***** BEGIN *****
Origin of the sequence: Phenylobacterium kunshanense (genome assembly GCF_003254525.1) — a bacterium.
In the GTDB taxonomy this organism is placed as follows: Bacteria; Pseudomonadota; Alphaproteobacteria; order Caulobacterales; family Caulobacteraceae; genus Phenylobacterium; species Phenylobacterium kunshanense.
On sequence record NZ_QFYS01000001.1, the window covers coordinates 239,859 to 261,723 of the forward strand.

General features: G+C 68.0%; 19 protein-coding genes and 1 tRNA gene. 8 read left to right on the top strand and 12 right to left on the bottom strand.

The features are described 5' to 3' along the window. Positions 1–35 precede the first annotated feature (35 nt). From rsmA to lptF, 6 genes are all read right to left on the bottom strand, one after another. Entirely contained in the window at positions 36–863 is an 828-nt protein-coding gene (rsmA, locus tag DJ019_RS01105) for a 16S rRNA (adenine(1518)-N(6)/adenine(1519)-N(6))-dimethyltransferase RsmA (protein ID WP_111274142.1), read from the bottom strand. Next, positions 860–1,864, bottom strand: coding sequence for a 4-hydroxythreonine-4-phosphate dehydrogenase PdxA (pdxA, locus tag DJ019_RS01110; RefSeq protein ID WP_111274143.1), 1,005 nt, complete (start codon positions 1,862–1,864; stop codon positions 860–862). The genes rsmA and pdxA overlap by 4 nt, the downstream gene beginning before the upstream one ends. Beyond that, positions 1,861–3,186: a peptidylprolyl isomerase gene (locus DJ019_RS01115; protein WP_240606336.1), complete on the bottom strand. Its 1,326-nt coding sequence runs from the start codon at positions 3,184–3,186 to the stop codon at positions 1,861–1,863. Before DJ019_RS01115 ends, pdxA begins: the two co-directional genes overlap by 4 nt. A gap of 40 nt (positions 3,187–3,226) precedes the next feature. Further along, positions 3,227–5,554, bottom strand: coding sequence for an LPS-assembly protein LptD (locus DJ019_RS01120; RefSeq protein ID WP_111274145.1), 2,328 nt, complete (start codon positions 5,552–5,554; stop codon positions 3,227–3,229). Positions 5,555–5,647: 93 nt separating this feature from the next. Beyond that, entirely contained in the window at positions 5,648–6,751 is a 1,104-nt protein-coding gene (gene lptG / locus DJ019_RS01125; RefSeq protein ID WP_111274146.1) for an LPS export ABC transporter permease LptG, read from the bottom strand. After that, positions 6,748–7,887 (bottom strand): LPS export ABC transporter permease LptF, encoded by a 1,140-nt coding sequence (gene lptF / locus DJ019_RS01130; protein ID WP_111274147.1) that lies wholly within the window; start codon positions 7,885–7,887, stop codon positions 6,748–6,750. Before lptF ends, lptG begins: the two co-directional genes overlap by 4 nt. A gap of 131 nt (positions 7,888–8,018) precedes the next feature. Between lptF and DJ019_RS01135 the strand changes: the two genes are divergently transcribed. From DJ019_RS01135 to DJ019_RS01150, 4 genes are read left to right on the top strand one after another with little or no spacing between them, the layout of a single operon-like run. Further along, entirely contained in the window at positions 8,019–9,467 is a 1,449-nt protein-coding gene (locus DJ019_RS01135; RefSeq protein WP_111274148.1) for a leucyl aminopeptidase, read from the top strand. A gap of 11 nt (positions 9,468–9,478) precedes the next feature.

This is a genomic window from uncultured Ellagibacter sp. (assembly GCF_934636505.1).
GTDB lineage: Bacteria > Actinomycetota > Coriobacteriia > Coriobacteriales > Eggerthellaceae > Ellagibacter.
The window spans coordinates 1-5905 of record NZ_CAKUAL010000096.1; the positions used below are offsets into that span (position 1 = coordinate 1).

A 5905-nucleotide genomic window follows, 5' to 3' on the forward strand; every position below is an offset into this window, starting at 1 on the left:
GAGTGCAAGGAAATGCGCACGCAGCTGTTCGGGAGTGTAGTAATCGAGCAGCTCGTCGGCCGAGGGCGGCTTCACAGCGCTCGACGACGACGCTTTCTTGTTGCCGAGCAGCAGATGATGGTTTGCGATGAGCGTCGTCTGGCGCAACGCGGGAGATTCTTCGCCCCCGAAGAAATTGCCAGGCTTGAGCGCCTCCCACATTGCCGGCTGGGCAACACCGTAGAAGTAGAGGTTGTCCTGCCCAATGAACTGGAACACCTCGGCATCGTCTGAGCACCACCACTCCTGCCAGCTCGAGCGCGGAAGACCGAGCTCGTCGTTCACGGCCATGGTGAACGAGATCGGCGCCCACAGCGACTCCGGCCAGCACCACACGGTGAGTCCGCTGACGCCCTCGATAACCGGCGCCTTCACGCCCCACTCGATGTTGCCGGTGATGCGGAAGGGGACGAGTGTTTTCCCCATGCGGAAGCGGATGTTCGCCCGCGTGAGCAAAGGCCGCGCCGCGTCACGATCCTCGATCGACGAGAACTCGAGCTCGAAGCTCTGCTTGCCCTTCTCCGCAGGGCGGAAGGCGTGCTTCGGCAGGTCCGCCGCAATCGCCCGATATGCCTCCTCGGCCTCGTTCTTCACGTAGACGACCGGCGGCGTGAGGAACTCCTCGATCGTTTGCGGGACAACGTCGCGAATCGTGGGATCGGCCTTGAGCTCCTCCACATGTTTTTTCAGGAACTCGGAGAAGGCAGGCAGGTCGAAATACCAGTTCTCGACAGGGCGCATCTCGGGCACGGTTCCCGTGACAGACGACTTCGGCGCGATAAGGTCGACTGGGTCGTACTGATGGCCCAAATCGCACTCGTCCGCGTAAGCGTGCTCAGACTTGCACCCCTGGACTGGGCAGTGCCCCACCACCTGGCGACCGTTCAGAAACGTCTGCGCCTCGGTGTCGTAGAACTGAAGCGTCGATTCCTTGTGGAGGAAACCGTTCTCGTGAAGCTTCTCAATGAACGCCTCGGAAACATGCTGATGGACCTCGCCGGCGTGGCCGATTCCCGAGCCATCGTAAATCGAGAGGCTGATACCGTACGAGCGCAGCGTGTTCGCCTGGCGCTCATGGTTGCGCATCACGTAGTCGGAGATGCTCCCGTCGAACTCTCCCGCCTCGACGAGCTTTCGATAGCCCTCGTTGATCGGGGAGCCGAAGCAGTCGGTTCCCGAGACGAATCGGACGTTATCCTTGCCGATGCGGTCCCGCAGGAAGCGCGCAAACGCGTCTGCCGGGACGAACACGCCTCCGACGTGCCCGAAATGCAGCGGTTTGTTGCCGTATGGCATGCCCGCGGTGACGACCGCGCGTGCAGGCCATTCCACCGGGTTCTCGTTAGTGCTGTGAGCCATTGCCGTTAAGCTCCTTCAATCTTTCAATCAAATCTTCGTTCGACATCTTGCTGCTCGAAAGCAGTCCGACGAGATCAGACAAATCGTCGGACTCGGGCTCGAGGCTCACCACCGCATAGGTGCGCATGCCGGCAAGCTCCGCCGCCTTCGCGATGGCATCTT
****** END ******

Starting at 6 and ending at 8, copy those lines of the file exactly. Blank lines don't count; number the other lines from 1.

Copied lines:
This is a genomic window from uncultured Ellagibacter sp. (assembly GCF_934636505.1).
GTDB lineage: Bacteria > Actinomycetota > Coriobacteriia > Coriobacteriales > Eggerthellaceae > Ellagibacter.
The window spans coordinates 1-5905 of record NZ_CAKUAL010000096.1; the positions used below are offsets into that span (position 1 = coordinate 1).